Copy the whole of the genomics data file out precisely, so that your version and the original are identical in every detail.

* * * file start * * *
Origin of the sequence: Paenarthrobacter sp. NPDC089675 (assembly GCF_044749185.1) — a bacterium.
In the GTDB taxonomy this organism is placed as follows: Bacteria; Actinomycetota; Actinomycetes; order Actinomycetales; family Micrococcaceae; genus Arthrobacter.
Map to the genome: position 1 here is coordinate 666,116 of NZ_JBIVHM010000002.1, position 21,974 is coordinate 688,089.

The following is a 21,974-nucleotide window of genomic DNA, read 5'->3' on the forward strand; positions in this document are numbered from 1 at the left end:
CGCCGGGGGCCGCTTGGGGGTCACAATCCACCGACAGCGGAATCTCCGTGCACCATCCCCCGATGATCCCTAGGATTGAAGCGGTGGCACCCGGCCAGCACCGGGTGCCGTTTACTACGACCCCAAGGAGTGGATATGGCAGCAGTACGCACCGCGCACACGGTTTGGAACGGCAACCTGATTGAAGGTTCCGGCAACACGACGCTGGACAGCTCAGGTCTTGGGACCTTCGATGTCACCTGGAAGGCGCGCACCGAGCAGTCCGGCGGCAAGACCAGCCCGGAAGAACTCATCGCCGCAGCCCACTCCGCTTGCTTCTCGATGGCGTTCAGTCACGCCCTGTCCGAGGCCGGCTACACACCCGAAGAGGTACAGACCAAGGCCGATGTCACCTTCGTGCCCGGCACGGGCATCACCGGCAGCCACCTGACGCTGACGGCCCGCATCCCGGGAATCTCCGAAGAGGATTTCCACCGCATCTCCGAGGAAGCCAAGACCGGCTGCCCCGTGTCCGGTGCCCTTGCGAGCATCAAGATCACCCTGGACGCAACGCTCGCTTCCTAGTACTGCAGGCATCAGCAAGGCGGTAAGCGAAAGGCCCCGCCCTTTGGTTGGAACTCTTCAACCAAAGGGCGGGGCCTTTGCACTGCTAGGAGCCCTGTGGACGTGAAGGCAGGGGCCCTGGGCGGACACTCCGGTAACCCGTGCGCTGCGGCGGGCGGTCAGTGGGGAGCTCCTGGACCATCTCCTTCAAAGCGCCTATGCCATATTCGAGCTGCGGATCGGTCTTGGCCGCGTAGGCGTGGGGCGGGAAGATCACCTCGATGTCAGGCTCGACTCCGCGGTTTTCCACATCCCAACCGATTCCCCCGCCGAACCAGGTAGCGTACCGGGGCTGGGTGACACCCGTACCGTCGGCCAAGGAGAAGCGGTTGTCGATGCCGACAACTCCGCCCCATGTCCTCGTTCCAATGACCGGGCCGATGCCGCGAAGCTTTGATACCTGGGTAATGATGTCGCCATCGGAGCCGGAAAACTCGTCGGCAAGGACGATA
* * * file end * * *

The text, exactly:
Origin of the sequence: Paenarthrobacter sp. NPDC089675 (assembly GCF_044749185.1) — a bacterium.
In the GTDB taxonomy this organism is placed as follows: Bacteria; Actinomycetota; Actinomycetes; order Actinomycetales; family Micrococcaceae; genus Arthrobacter.
Map to the genome: position 1 here is coordinate 666,116 of NZ_JBIVHM010000002.1, position 21,974 is coordinate 688,089.

The following is a 21,974-nucleotide window of genomic DNA, read 5'->3' on the forward strand; positions in this document are numbered from 1 at the left end:
CGCCGGGGGCCGCTTGGGGGTCACAATCCACCGACAGCGGAATCTCCGTGCACCATCCCCCGATGATCCCTAGGATTGAAGCGGTGGCACCCGGCCAGCACCGGGTGCCGTTTACTACGACCCCAAGGAGTGGATATGGCAGCAGTACGCACCGCGCACACGGTTTGGAACGGCAACCTGATTGAAGGTTCCGGCAACACGACGCTGGACAGCTCAGGTCTTGGGACCTTCGATGTCACCTGGAAGGCGCGCACCGAGCAGTCCGGCGGCAAGACCAGCCCGGAAGAACTCATCGCCGCAGCCCACTCCGCTTGCTTCTCGATGGCGTTCAGTCACGCCCTGTCCGAGGCCGGCTACACACCCGAAGAGGTACAGACCAAGGCCGATGTCACCTTCGTGCCCGGCACGGGCATCACCGGCAGCCACCTGACGCTGACGGCCCGCATCCCGGGAATCTCCGAAGAGGATTTCCACCGCATCTCCGAGGAAGCCAAGACCGGCTGCCCCGTGTCCGGTGCCCTTGCGAGCATCAAGATCACCCTGGACGCAACGCTCGCTTCCTAGTACTGCAGGCATCAGCAAGGCGGTAAGCGAAAGGCCCCGCCCTTTGGTTGGAACTCTTCAACCAAAGGGCGGGGCCTTTGCACTGCTAGGAGCCCTGTGGACGTGAAGGCAGGGGCCCTGGGCGGACACTCCGGTAACCCGTGCGCTGCGGCGGGCGGTCAGTGGGGAGCTCCTGGACCATCTCCTTCAAAGCGCCTATGCCATATTCGAGCTGCGGATCGGTCTTGGCCGCGTAGGCGTGGGGCGGGAAGATCACCTCGATGTCAGGCTCGACTCCGCGGTTTTCCACATCCCAACCGATTCCCCCGCCGAACCAGGTAGCGTACCGGGGCTGGGTGACACCCGTACCGTCGGCCAAGGAGAAGCGGTTGTCGATGCCGACAACTCCGCCCCATGTCCTCGTTCCAATGACCGGGCCGATGCCGCGAAGCTTTGATACCTGGGTAATGATGTCGCCATCGGAGCCGGAAAACTCGTCGGCAAGGACGATA